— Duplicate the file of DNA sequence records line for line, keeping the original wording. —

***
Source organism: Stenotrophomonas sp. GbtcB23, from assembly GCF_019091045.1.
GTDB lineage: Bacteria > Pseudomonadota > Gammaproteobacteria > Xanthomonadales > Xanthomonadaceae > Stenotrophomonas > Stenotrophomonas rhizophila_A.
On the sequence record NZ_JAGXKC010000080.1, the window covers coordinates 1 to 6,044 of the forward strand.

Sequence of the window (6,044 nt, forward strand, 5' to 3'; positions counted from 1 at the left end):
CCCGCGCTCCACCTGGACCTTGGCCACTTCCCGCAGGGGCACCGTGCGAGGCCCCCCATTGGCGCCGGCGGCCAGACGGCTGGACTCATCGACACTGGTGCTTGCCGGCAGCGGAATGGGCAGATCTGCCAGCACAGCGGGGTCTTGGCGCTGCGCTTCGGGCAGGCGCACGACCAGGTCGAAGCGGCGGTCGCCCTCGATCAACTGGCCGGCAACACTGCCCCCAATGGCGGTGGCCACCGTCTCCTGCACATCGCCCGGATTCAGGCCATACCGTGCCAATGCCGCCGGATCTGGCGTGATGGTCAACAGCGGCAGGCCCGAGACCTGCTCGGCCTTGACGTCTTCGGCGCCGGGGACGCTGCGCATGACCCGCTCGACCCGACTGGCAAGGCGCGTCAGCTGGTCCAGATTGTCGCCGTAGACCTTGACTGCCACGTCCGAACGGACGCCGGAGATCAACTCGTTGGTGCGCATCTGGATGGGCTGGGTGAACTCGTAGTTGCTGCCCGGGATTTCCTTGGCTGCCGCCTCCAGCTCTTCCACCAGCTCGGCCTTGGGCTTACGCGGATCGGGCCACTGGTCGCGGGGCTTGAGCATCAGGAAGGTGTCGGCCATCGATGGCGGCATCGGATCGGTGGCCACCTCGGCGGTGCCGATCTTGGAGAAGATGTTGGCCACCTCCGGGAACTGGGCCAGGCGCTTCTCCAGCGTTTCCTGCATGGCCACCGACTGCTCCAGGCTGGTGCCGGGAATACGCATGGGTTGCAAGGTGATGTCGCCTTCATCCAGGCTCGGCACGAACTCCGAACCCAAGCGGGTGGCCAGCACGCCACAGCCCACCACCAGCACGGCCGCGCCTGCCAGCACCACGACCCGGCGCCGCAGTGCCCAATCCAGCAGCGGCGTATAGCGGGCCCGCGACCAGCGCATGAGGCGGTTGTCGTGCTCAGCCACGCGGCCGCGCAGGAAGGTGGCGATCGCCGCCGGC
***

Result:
Source organism: Stenotrophomonas sp. GbtcB23, from assembly GCF_019091045.1.
GTDB lineage: Bacteria > Pseudomonadota > Gammaproteobacteria > Xanthomonadales > Xanthomonadaceae > Stenotrophomonas > Stenotrophomonas rhizophila_A.
On the sequence record NZ_JAGXKC010000080.1, the window covers coordinates 1 to 6,044 of the forward strand.

Sequence of the window (6,044 nt, forward strand, 5' to 3'; positions counted from 1 at the left end):
CCCGCGCTCCACCTGGACCTTGGCCACTTCCCGCAGGGGCACCGTGCGAGGCCCCCCATTGGCGCCGGCGGCCAGACGGCTGGACTCATCGACACTGGTGCTTGCCGGCAGCGGAATGGGCAGATCTGCCAGCACAGCGGGGTCTTGGCGCTGCGCTTCGGGCAGGCGCACGACCAGGTCGAAGCGGCGGTCGCCCTCGATCAACTGGCCGGCAACACTGCCCCCAATGGCGGTGGCCACCGTCTCCTGCACATCGCCCGGATTCAGGCCATACCGTGCCAATGCCGCCGGATCTGGCGTGATGGTCAACAGCGGCAGGCCCGAGACCTGCTCGGCCTTGACGTCTTCGGCGCCGGGGACGCTGCGCATGACCCGCTCGACCCGACTGGCAAGGCGCGTCAGCTGGTCCAGATTGTCGCCGTAGACCTTGACTGCCACGTCCGAACGGACGCCGGAGATCAACTCGTTGGTGCGCATCTGGATGGGCTGGGTGAACTCGTAGTTGCTGCCCGGGATTTCCTTGGCTGCCGCCTCCAGCTCTTCCACCAGCTCGGCCTTGGGCTTACGCGGATCGGGCCACTGGTCGCGGGGCTTGAGCATCAGGAAGGTGTCGGCCATCGATGGCGGCATCGGATCGGTGGCCACCTCGGCGGTGCCGATCTTGGAGAAGATGTTGGCCACCTCCGGGAACTGGGCCAGGCGCTTCTCCAGCGTTTCCTGCATGGCCACCGACTGCTCCAGGCTGGTGCCGGGAATACGCATGGGTTGCAAGGTGATGTCGCCTTCATCCAGGCTCGGCACGAACTCCGAACCCAAGCGGGTGGCCAGCACGCCACAGCCCACCACCAGCACGGCCGCGCCTGCCAGCACCACGACCCGGCGCCGCAGTGCCCAATCCAGCAGCGGCGTATAGCGGGCCCGCGACCAGCGCATGAGGCGGTTGTCGTGCTCAGCCACGCGGCCGCGCAGGAAGGTGGCGATCGCCGCCGGC